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Learn How to Draw Using the "Five-S" Method

One of the difficult things about learning to draw is understanding the process an artist uses to go from a blank piece of paper to a completed drawing. The "Five-S" method is an easy way to understand how an artist does it and how you can do it too.


Drawing is not a process where an artist starts at one end of the paper and works his way to the other end and by the time he gets to the right side of the paper the drawing is done. Drawing is a process of creating an object, subject, or scene on paper in stages. With each successive stage the object comes closer to looking realistic.
Of course every artist is different and that means that every artist has his or her own process of drawing but they all come down to five simple steps that you can learn and follow. Here are the steps:

 

 

  1. Silhouette
  2. Shape
  3. Shade
  4. Smudge
  5. Shadow

 

This method, called the Five-S method is really easy to follow and you just progress through the steps from beginning to end. Here is an explanation of what each step means.

1 Silhouette: This is the first step. What you do here is look carefully at the subject you are drawing and then in light lines you draw a silhouette of it on the blank piece of paper. In this step you don't have to do just the outside lines of the subject you can do some of the inside lines too. But keep them very scant and very light.

2. Shape : Fill in the internal lines of the subject. Use the strokes and directions of your pencil to represent the shape of the parts of the subject. If a part of the subject is curved you should use curved lines in that area of the drawing and in any flat sections you should use straight lines. But for now you are not filling anything you are just getting the shapes right.

3. Shade : This is where you fill in the shapes with either color or shades of grey. Look carefully at your subject and note how light falls on it. This is the most important aspect of this step because even if a surface is all one color it may have different shades of that color depending on how light affects it.

4. Smudge : You can use your finger for this step but it is preferable to use a tortillon (blending stump). Very few subjects or objects are composed of sharply defined lines. Everything is composed of subtle gradations of color that flow around and through the surfaces. You should blend the colors on your subject using strokes that follow the shape of the subject - rounded areas should be done with rounded strokes etc.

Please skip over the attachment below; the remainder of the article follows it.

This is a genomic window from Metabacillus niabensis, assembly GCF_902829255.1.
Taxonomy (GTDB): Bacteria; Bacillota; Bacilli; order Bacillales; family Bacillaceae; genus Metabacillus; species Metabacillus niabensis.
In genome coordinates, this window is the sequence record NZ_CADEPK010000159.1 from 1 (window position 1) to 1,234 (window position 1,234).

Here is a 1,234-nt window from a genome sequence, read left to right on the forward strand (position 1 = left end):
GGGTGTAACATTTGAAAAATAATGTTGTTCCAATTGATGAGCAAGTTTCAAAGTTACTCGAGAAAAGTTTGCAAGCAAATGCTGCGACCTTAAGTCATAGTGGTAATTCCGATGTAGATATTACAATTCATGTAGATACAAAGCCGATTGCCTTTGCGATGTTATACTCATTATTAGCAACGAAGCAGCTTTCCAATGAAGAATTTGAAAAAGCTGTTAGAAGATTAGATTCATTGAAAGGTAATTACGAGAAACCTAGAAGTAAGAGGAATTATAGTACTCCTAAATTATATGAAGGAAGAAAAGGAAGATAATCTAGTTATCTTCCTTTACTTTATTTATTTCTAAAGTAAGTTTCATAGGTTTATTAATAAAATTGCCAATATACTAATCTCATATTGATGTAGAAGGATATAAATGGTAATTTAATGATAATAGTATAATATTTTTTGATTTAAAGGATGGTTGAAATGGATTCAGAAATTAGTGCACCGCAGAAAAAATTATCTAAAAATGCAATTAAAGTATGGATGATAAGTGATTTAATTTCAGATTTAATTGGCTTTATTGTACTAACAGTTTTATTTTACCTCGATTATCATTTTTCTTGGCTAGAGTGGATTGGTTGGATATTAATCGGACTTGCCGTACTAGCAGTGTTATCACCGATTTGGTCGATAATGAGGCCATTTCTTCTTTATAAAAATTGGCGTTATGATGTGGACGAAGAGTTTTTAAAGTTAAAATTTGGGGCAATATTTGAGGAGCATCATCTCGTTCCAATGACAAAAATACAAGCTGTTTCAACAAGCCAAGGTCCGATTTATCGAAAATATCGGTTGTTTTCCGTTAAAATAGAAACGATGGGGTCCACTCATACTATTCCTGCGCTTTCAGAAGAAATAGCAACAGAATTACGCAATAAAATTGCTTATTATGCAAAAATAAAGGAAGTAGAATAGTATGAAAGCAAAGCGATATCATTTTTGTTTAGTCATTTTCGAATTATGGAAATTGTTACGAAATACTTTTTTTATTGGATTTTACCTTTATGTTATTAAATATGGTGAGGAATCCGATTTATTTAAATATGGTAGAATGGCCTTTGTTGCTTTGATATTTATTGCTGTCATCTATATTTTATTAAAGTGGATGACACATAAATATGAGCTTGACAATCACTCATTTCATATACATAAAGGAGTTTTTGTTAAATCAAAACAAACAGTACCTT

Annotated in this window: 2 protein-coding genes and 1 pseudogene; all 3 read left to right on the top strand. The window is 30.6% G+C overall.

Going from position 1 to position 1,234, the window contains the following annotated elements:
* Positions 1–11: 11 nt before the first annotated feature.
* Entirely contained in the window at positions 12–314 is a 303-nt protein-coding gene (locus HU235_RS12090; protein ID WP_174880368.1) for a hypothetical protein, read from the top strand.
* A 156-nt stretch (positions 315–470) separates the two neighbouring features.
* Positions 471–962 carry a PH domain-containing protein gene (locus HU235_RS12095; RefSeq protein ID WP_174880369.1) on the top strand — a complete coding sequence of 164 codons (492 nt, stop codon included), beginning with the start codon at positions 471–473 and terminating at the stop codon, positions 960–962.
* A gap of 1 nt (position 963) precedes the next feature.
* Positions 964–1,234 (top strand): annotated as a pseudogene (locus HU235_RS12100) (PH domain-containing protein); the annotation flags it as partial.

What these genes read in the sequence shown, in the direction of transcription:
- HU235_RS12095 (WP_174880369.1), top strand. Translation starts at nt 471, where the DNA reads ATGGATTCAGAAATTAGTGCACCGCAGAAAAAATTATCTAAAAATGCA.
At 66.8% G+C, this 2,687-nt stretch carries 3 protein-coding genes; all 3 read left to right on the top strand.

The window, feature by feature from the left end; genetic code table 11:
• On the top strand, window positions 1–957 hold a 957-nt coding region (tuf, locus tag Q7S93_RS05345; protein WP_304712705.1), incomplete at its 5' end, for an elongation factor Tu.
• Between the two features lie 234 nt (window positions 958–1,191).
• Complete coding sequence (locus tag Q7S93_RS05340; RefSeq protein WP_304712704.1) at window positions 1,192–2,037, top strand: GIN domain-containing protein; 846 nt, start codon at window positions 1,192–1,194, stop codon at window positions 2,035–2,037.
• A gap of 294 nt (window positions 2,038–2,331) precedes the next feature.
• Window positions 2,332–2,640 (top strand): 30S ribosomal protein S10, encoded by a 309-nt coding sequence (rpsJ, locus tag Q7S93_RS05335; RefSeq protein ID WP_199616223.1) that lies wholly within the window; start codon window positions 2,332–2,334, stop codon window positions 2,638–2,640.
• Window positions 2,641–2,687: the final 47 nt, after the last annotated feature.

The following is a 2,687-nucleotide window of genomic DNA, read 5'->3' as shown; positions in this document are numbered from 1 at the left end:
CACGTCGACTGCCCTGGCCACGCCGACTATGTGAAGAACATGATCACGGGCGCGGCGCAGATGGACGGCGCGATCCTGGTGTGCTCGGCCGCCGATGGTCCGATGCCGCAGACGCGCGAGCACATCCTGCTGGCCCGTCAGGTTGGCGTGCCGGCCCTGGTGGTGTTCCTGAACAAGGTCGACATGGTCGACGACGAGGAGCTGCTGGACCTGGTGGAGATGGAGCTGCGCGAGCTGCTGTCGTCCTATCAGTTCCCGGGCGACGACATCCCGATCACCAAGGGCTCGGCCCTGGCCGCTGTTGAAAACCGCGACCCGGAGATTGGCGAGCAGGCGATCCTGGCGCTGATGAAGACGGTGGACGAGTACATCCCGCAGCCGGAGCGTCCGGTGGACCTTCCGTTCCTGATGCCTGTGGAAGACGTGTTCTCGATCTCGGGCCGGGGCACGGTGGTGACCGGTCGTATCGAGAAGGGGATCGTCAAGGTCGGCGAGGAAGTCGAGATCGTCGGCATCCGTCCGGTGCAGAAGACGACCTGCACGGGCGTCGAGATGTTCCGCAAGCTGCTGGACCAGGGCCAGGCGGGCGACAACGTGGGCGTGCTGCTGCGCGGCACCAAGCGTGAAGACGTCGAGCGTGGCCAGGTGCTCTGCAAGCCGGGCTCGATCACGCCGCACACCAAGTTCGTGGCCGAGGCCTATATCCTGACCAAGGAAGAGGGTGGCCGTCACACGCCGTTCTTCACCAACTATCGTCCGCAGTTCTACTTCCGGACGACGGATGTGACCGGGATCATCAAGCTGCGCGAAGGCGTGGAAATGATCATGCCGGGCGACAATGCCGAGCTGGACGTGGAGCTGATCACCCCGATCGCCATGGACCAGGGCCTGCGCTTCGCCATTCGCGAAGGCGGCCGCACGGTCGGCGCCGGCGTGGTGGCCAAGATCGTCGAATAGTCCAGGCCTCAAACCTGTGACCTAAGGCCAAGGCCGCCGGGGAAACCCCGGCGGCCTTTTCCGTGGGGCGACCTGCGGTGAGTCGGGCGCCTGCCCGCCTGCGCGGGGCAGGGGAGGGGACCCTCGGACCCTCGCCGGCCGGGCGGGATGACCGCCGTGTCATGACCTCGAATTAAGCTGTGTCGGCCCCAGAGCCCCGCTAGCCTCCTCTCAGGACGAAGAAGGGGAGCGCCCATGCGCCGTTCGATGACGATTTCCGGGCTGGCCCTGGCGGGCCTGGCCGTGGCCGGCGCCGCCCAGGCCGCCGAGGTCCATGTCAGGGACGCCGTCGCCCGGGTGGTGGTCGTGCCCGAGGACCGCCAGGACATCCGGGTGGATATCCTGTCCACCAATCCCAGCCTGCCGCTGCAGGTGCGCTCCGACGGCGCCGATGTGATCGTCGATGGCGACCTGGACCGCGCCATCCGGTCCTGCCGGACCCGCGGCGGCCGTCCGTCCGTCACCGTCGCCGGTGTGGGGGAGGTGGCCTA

5. Shadow: This is the final step. Look to see how your object or objects cast shadows on themselves or on the things around them and add these shadows. If you are using color in your drawing the shadows should be composed of darker shades of the same color. This will ground your object in reality. You should also use an eraser to erase any graphite or color from areas that have bright light reflections on them.

Drawing is not magic but it does take practice, skill, and an understanding of the process that is taken in order to go from a blank piece of paper to a finished product. The Five-S method is a good way of helping you to understand and to remember this process.


The Compendium of Fantasy Art Techniques -

Artists interested in graphic novels, comic book illustration, or computer game graphics will find a veritable course load of instruction in this mega-fantasy art manual. Combining the best of three of Barron's top fantasy art titles, The Compendium of Fantasy Art Techniques presents easy-to follow instructions and step-by-step illustrations that will teach readers the essential techniques for creating the fantasy world of their dreams.

Fantasy Landscapes and Cityscapes -

Artists interested in graphic novels and comic book illustration will find all the guidance and inspiration they need to draw and paint landscapes that evoke myths and legends, lost empires, futuristic planets, dramatic dreamscapes, underwater worlds, and subterranean cities. Easy-to-follow instructions and step-by-step illustrations demonstrate techniques for rendering a wide range of fantasy features, whether working in ink, watercolor, or computer pixels. Details covered in this heavily illustrated volume include -- choice of materials, with advice on getting the most from software programs . . . basics of perspective, architectural geometry, color, mood, and seasonal variations . . . landscape features, including skies, clouds, mountains, caves, deserts, snow, and water reflections . . . imagined landscapes from ancient cultures, future worlds, alien planets, undersea worlds, and surreal dreamscapes . . . cityscapes, from medieval towns to the metropolis of the future . . . famous fantasy worlds, from Atlantis to Middle Earth. This good-looking and instructive volume features a gallery of fantasy and science fiction images among its more than 200 color illustrations.

 


 

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